View Full Version : Illicit Political Finance and State Capture

12-01-2009, 06:27 PM
IDEA, 21 Aug 09: Illicit Political Finance and State Capture (http://www.idea.int/resources/analysis/upload/IDEA_Inlaga_low.pdf)

This paper addresses an urgent topic: the use of illicit political finance in a systematic manner to influence or ‘capture’ agencies, local governments, territory or even the entirety of states. The evident result is an undermining of the representative processes and of the state itself. This topic has become particularly urgent of late with an international economic recession that leaves cash-rich, transnational criminal groups with more power than ever before.

Indeed, it could be argued that, while focusing on the issue of terrorism, the democratic international community has given too little attention to the threat posed by transnational organized crime (TOC (http://www.ojp.usdoj.gov/nij/topics/crime/transnational-organized-crime/welcome.htm)), which can finance and supply – as well as become – terrorist organizations. The threat posed by TOC may be greater than that posed by terrorism. ‘Without a doubt, the greatest single threat today to global development, democracy and peace is transnational organized crime’, according to Antonio Maria Costa, Executive Director of the United Nations Office on Drugs and Crime (UNODC (http://www.unodc.org/))....

Bill Moore
01-06-2010, 09:22 AM
Jedburgh this was a useful post for me, I'm going to use a lot of the material in this paper to support my arguments on the convergence of organized crime and extremism. I think there are some flaws in their study, but still well done and thought provoking.

01-07-2010, 12:04 AM
Interesting research, bill. Hope you share it with us when you're done. I got interested in state capture after a brief 2 year interlude in Ukraine. State capture exhibit number 1. It's ridiculous. Why pretend like the government is legitimate when anyone with enough money can buy a seat in parliament.

By the way, Joel Hellman from the work bank has done some good research on state capture. See, for example, http://info.worldbank.org/etools/docs/library/18070/fandd_statecapture_english.doc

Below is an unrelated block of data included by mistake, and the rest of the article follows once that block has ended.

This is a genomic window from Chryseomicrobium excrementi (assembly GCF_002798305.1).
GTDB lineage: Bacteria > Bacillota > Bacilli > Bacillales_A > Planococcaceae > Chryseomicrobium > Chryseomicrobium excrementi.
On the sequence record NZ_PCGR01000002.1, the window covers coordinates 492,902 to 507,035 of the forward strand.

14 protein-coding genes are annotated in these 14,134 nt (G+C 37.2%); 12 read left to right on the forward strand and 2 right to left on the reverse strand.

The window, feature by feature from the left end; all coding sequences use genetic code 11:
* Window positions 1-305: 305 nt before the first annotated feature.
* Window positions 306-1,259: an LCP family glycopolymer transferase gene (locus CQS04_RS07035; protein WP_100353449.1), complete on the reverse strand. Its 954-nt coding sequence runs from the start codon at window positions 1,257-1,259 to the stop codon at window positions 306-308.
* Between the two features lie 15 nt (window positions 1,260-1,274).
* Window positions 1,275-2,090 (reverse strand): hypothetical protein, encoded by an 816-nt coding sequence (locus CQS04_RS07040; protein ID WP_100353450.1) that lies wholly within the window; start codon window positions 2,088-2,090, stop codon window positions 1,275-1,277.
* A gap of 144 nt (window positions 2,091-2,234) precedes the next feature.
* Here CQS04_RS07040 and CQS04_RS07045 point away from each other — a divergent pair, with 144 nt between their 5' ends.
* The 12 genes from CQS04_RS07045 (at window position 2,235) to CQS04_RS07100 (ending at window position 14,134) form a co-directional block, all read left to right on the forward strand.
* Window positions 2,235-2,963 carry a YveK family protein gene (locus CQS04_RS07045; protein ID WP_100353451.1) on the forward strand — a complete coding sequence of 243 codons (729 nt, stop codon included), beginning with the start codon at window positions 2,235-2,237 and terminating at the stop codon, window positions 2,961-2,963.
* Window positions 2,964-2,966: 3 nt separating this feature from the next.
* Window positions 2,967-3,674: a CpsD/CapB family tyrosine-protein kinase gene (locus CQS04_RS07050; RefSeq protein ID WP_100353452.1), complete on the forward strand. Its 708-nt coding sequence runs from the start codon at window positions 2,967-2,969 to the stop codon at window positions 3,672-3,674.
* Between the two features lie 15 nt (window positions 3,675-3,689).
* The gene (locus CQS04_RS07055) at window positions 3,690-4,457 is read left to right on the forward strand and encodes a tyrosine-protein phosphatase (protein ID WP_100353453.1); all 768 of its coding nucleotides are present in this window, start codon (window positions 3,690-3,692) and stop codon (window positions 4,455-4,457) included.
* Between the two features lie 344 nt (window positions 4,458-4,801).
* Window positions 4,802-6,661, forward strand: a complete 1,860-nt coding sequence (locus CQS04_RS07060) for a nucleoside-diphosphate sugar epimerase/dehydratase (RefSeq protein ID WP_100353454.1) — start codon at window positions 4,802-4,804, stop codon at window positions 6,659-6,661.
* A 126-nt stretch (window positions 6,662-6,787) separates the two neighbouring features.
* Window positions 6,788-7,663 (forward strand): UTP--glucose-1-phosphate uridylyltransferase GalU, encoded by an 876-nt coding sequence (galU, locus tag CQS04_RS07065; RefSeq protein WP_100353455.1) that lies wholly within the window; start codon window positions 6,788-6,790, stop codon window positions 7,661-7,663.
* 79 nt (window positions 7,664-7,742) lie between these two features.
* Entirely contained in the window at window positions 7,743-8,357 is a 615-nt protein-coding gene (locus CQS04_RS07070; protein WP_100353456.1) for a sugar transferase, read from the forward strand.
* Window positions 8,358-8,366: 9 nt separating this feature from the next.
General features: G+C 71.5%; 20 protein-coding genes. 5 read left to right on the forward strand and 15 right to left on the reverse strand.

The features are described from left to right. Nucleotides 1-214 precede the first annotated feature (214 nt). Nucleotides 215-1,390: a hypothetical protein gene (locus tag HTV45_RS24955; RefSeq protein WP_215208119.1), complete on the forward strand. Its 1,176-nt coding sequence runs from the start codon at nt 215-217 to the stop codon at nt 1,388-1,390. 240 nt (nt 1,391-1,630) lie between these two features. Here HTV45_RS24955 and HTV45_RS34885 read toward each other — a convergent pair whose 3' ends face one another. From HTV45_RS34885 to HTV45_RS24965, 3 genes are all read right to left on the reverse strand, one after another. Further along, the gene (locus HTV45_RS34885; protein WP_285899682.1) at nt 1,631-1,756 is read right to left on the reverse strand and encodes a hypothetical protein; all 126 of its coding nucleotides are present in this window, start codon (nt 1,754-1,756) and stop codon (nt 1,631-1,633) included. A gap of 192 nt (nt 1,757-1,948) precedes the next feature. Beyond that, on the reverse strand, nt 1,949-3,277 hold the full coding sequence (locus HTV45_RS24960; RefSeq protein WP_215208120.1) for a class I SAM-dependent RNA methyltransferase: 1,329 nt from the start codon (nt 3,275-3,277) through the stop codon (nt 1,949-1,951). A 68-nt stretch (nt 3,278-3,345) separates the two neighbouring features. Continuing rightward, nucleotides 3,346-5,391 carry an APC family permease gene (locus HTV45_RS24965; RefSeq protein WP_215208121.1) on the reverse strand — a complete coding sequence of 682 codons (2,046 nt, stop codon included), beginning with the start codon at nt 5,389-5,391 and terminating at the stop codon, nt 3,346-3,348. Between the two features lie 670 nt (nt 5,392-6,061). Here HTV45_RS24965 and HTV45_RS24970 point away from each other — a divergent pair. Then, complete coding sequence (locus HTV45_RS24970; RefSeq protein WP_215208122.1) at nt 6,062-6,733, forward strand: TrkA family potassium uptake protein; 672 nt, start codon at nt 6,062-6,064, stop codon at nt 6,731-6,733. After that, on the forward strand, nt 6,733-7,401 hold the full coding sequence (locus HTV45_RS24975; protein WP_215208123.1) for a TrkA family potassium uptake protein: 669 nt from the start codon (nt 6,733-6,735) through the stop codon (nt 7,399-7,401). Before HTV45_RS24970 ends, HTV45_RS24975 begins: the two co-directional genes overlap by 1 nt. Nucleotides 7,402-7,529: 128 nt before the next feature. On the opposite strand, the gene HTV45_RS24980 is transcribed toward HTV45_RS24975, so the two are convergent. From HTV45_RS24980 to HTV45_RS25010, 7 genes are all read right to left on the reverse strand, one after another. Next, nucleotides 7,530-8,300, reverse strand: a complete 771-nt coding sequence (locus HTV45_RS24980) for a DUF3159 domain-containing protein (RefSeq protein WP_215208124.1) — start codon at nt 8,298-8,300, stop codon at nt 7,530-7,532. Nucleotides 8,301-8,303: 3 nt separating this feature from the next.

01-07-2010, 12:21 AM
I got interested in state capture after a brief 2 year interlude in Ukraine.

Why two years?

01-07-2010, 02:08 AM
I had a 2 year contract.

01-07-2010, 04:47 AM
IDEA, 21 Aug 09: Illicit Political Finance and State Capture (http://www.idea.int/resources/analysis/upload/IDEA_Inlaga_low.pdf)

Thanks for posting Jed.....important stuff in there!

01-07-2010, 06:01 PM
I had a 2 year contract.


01-08-2010, 12:45 PM
.....my arguments on the convergence of organized crime and extremism.
Bill, here's another paper, published earlier this week by CRS, specifically from the US POV:

International Terrorism and Transnational Crime: Security Threats, US Policy, and Considerations for Congress (http://assets.opencrs.com/rpts/R41004_20100105.pdf)

The involvement of insurgent and extremist groups in criminal activity is an issue that has been a concern of U.S. administrations for decades. In recent years, some observers have claimed that interactions between international terrorists and criminals are increasing. If true, expanded links between criminal and terrorist networks could increase U.S. vulnerability to attack by terrorist groups with enhanced criminal capabilities and financial resources. An expanded range of combined criminal and terrorist activity could also affect the global economy and U.S. foreign policy goals, undermining licit international commerce and the promotion of good governance and rule of law. Threats posed by a crime-terrorism nexus may be particularly challenging, as the scale and nature of their cooperation are believed to vary widely and limited anecdotal evidence largely serves as the basis for current understanding of the problem.....

01-08-2010, 02:35 PM
Link to James Galbraith's latest paper "Who Are These Economist Anyway"

Toward the end of the paper is a short section on how studying crime is often seen to be beneath economist and how damaging this can be to our economy.

Quote from the paper:
None of this was foreseen by mainstream economists, who generally find crime a topic beneath their dignity.


10-25-2011, 12:33 PM
World Bank/UNODC: The Puppet Masters: How the Corrupt Use Legal Structures to Hide Stolen Assets and What to Do About It (http://www1.worldbank.org/finance/star_site/documents/Puppet%20Masters%20Report.pdf)

This report examines how bribes, embezzled State assets and other criminal proceeds are being hidden via legal structures, including shell companies, foundations and trusts. The study also provides policymakers with practical recommendations on how to step up ongoing international efforts to uncover flows of criminal funds and prevent criminals from misusing shell companies and other legal entities.

The study explains how corrupt public officials and their associates conceal their connection to ill-gotten funds by exploiting legal and institutional loopholes that allow opacity in companies, foundations and trust-like structures. It also lists obstacles to the investigation and establishment of the origin and ownership of stolen assets and highlights the difficulty of identifying where legal entities operate and have business relationships, lack of access to information on beneficial ownership and the use of complex and multi-jurisdictional corporate structures.

01-11-2017, 11:49 AM
Must-read from @HarvardIR on the link between kleptocrats, anonymous companies, and US real estate:

Moderator adds: this post was copied from the current Trump thread due to its relevance to the subject.